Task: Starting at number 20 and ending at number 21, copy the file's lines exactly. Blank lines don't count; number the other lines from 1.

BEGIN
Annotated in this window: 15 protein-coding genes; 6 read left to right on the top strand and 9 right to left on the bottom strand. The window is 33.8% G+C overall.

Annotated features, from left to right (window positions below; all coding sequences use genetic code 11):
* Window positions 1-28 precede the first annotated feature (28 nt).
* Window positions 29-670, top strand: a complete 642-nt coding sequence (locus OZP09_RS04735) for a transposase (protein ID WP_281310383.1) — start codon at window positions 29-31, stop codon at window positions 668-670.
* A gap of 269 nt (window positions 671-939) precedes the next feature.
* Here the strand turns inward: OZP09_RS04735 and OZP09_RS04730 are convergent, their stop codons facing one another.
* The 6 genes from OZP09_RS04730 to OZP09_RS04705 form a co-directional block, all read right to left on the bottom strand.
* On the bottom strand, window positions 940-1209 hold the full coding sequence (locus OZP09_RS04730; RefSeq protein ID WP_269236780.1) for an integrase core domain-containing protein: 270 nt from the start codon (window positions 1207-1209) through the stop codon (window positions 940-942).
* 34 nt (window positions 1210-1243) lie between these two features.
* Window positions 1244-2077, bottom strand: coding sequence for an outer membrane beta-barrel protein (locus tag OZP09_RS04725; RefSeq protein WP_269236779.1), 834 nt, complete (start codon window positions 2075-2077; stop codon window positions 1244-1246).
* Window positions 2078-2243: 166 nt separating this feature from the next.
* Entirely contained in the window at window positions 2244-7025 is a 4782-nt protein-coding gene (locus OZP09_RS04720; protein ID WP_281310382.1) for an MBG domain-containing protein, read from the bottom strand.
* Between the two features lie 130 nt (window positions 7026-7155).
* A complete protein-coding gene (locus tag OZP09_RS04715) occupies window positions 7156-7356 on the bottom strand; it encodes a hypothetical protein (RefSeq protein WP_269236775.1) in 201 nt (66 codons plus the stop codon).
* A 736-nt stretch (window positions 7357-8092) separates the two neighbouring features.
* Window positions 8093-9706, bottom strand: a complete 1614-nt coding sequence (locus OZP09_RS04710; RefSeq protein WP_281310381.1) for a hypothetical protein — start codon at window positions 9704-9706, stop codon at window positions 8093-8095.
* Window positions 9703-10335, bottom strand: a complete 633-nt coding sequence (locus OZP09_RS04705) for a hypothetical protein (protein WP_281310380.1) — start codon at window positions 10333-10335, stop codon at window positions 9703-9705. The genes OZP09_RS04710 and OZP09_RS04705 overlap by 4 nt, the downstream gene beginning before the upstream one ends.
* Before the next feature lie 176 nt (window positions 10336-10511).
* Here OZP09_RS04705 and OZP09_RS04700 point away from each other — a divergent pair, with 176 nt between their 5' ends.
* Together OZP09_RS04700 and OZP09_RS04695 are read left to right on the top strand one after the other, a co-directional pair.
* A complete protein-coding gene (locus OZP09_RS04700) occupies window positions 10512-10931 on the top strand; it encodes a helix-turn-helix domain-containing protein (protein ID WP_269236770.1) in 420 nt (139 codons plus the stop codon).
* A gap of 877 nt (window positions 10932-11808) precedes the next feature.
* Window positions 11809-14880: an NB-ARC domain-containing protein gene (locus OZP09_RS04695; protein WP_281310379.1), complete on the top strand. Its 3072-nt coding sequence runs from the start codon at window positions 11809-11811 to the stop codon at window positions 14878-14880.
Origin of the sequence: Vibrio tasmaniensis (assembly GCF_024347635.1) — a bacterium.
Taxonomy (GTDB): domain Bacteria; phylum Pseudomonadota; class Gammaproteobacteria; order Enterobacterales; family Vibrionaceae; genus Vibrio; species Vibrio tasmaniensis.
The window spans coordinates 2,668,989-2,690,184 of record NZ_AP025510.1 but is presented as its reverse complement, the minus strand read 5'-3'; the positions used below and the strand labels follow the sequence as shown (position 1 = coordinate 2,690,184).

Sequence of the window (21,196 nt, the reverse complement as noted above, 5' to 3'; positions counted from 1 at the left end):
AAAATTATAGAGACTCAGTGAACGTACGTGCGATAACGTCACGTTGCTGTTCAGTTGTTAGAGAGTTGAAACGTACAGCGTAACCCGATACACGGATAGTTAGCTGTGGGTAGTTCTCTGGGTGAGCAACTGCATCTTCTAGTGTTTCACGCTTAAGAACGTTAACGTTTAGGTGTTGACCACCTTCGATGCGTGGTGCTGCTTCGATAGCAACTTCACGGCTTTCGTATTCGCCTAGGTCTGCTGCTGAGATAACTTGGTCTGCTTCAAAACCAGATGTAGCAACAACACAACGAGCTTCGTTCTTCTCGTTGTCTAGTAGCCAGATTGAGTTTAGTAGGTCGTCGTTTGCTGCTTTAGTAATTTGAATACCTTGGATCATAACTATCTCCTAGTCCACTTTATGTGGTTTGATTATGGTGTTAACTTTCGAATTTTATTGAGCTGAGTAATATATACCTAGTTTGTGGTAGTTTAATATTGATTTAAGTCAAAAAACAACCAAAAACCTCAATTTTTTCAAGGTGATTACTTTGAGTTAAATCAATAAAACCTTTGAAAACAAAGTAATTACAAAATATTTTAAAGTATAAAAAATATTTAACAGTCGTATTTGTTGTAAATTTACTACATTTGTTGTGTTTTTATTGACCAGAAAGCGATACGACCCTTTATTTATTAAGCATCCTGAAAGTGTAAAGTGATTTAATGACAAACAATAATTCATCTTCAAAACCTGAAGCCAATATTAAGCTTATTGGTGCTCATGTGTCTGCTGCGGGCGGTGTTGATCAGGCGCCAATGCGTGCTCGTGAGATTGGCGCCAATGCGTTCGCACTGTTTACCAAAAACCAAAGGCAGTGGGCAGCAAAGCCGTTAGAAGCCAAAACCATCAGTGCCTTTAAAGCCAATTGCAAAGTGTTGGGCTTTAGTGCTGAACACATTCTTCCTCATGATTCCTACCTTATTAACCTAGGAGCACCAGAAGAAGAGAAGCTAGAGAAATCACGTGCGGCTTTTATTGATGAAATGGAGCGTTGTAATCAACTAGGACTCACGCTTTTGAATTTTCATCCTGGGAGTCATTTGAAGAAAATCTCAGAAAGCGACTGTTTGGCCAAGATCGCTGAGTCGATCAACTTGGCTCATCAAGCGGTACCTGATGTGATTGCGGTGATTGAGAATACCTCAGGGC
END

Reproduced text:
* Together OZP09_RS04700 and OZP09_RS04695 are read left to right on the top strand one after the other, a co-directional pair.
* A complete protein-coding gene (locus OZP09_RS04700) occupies window positions 10512-10931 on the top strand; it encodes a helix-turn-helix domain-containing protein (protein ID WP_269236770.1) in 420 nt (139 codons plus the stop codon).